Wednesday, March 6, 2013

Talking to Your Kids about Violence and Stranger Safety

Parent Pick-Up Group Discussion: 1/17/13

Our discussion started with three articles from the Center for Missing and Exploited Children. The first discusses how typical ‘Stranger Danger’ messages can do more harm than good, and gives very good suggestions on how to give your kids practical strategies for specific situations. The other two articles are on walking to and from school safely (something many of our kids who live in close proximity to the school do on a daily basis), and on preventing abduction. Both of these articles list similar good tips to give to your kids regarding strangers.

            Our group of parents shared different experiences we’ve had when a child got lost for a short time in public, and we all agreed this can be terrifying for us (nevermind for our kids!) Some general strategies and tips that came out of this conversation include the following:

·         Put your contact information somewhere on  your child when going to a busy place (airports, amusement parks, etc.)  in case you get separated and your child is too small or upset to be able to tell someone how to reach you.  This could be just slip of paper in a pocket, or there are actually dogtags, bracelets, and other jewelry-type things that can be bought for this purpose.

·         Teach kids to look for “helpers” when needed: police/someone in a uniform, another parent, etc.

·         Teach your kids that it’s okay to ask questions of an adult, especially if that adult says they are supposed to come with them. They can ask “what’s my mom’s first and middle name?” or similar questions. Sometimes we teach our kids so much about being polite that they may not feel empowered to question an authority figure. Of course, if the person is legitimate he or she will have no problem answering questions and will not be annoyed/angered by this action.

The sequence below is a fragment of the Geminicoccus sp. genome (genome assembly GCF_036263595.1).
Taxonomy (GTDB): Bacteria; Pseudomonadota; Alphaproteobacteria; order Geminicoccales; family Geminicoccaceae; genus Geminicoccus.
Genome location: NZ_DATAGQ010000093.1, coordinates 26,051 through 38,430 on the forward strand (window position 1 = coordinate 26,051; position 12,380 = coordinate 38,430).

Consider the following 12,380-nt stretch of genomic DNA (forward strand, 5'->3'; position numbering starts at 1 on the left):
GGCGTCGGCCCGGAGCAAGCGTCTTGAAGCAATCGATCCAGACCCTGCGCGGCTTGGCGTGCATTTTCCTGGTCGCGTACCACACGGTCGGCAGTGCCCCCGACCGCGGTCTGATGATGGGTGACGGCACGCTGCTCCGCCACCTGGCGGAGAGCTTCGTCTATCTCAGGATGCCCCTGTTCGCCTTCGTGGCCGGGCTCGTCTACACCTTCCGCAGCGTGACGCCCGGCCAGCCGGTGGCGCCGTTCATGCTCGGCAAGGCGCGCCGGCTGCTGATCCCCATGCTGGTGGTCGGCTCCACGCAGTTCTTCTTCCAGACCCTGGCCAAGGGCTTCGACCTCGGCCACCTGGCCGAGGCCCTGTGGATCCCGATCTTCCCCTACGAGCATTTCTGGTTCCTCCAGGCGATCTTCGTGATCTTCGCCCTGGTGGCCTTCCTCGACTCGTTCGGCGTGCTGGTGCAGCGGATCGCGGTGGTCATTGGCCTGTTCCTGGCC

·         Kids can sometimes have an inflated sense of their own power or “toughness” (as in: ‘if anyone tries to mess with me I’ll just karate kick them!’) You might need to explain and/or model just how easy it can be for an adult to overpower a kid just due to body size.

·         Open the discussion with your kids by talking about what they would do in case of an emergency (call 911), and what constitutes an emergency.

·         MPD has good information on their website at regarding safety; they also have a link to the sex offender registry, where you can see the map of offenders who may live in your area (scary thought, but true).

·         Of course, keeping communication open with your child and making sure they feel comfortable talking to you about strangers, their body, their fears, etc. is crucial.
Please check out the articles below and feel free to add your own tips or questions in the comments section! Hope you see you at our next group!

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